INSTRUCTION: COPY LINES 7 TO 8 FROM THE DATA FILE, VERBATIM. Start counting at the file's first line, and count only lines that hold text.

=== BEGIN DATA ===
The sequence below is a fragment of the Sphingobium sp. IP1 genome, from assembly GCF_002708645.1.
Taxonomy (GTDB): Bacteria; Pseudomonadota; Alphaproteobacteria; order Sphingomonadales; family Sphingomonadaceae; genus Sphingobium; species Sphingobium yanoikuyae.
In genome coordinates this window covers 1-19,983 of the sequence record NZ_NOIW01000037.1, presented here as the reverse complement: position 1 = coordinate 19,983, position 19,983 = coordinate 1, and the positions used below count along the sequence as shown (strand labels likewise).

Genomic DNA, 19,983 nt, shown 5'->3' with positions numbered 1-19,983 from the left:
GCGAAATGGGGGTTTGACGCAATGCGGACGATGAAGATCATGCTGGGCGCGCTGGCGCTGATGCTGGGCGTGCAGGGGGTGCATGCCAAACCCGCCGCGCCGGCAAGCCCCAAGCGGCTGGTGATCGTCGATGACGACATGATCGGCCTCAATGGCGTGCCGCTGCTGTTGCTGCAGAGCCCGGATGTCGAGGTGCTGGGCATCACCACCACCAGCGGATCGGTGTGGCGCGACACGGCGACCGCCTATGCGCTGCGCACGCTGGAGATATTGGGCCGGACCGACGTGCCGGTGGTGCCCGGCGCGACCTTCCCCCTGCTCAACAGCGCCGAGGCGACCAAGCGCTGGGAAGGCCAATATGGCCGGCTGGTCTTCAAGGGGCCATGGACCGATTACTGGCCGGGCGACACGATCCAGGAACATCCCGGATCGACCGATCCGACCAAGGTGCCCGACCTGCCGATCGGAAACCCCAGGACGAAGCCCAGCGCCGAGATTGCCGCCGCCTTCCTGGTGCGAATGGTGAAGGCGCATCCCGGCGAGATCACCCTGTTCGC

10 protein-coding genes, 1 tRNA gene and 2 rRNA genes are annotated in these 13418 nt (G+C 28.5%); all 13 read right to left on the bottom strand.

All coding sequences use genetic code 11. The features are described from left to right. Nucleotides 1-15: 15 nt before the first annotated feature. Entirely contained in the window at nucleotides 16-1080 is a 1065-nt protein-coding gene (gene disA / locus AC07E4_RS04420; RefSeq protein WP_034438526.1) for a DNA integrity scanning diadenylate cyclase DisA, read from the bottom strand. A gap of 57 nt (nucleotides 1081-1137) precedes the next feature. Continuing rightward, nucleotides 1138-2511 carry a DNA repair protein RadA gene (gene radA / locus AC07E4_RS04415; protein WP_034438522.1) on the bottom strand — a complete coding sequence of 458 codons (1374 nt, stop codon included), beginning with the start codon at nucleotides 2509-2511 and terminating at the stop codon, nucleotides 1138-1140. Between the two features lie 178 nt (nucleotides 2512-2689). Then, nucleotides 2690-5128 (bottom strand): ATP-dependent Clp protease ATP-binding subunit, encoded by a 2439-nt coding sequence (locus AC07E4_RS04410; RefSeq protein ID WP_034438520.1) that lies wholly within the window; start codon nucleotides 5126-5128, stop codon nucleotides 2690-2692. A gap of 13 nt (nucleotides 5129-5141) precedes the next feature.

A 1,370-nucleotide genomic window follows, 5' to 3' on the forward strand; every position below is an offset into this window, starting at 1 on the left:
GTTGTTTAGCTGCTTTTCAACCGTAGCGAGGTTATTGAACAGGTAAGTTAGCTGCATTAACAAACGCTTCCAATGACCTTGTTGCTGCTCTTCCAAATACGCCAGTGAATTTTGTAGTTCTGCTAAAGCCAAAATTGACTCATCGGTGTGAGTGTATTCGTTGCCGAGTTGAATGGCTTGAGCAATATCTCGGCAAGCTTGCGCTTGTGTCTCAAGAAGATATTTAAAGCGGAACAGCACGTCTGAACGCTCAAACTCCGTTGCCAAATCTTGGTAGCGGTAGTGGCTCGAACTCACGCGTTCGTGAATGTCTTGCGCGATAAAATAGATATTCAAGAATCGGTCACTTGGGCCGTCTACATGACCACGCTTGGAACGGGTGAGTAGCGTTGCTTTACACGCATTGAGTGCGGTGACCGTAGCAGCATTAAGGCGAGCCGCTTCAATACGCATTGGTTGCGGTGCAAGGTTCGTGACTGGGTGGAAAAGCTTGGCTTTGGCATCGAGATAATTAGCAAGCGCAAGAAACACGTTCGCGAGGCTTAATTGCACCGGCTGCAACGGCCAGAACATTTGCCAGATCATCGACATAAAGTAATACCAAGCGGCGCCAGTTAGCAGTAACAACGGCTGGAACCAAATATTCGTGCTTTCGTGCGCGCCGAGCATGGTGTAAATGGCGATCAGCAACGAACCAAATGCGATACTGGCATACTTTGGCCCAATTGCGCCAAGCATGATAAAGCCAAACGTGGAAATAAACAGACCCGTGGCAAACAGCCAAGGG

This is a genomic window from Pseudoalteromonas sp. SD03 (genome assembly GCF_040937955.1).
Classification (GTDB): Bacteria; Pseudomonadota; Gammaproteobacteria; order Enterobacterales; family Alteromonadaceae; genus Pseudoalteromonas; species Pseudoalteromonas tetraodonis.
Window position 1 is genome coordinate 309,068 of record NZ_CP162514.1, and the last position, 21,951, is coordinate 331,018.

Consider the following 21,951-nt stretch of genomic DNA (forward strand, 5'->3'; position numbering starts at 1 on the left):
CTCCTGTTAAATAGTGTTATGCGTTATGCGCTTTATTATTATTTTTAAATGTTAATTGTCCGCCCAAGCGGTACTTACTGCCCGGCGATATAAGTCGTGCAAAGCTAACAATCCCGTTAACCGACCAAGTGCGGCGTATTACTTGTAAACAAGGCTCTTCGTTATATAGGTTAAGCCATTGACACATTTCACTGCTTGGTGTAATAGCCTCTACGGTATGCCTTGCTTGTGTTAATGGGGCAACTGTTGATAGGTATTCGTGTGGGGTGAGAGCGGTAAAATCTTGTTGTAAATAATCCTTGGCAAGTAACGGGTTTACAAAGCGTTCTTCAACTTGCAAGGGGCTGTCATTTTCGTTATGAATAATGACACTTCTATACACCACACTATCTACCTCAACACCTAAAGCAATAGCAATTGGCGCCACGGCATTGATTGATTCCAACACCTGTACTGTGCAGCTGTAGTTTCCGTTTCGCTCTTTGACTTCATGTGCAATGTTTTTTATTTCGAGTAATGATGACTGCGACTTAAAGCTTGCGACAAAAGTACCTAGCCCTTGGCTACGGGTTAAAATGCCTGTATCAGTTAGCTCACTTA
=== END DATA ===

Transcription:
All coding sequences use genetic code 11. The features are described from left to right. Nucleotides 1-15: 15 nt before the first annotated feature. Entirely contained in the window at nucleotides 16-1080 is a 1065-nt protein-coding gene (gene disA / locus AC07E4_RS04420; RefSeq protein WP_034438526.1) for a DNA integrity scanning diadenylate cyclase DisA, read from the bottom strand. A gap of 57 nt (nucleotides 1081-1137) precedes the next feature. Continuing rightward, nucleotides 1138-2511 carry a DNA repair protein RadA gene (gene radA / locus AC07E4_RS04415; protein WP_034438522.1) on the bottom strand — a complete coding sequence of 458 codons (1374 nt, stop codon included), beginning with the start codon at nucleotides 2509-2511 and terminating at the stop codon, nucleotides 1138-1140. Between the two features lie 178 nt (nucleotides 2512-2689). Then, nucleotides 2690-5128 (bottom strand): ATP-dependent Clp protease ATP-binding subunit, encoded by a 2439-nt coding sequence (locus AC07E4_RS04410; RefSeq protein ID WP_034438520.1) that lies wholly within the window; start codon nucleotides 5126-5128, stop codon nucleotides 2690-2692. A gap of 13 nt (nucleotides 5129-5141) precedes the next feature.

A 1,370-nucleotide genomic window follows, 5' to 3' on the forward strand; every position below is an offset into this window, starting at 1 on the left: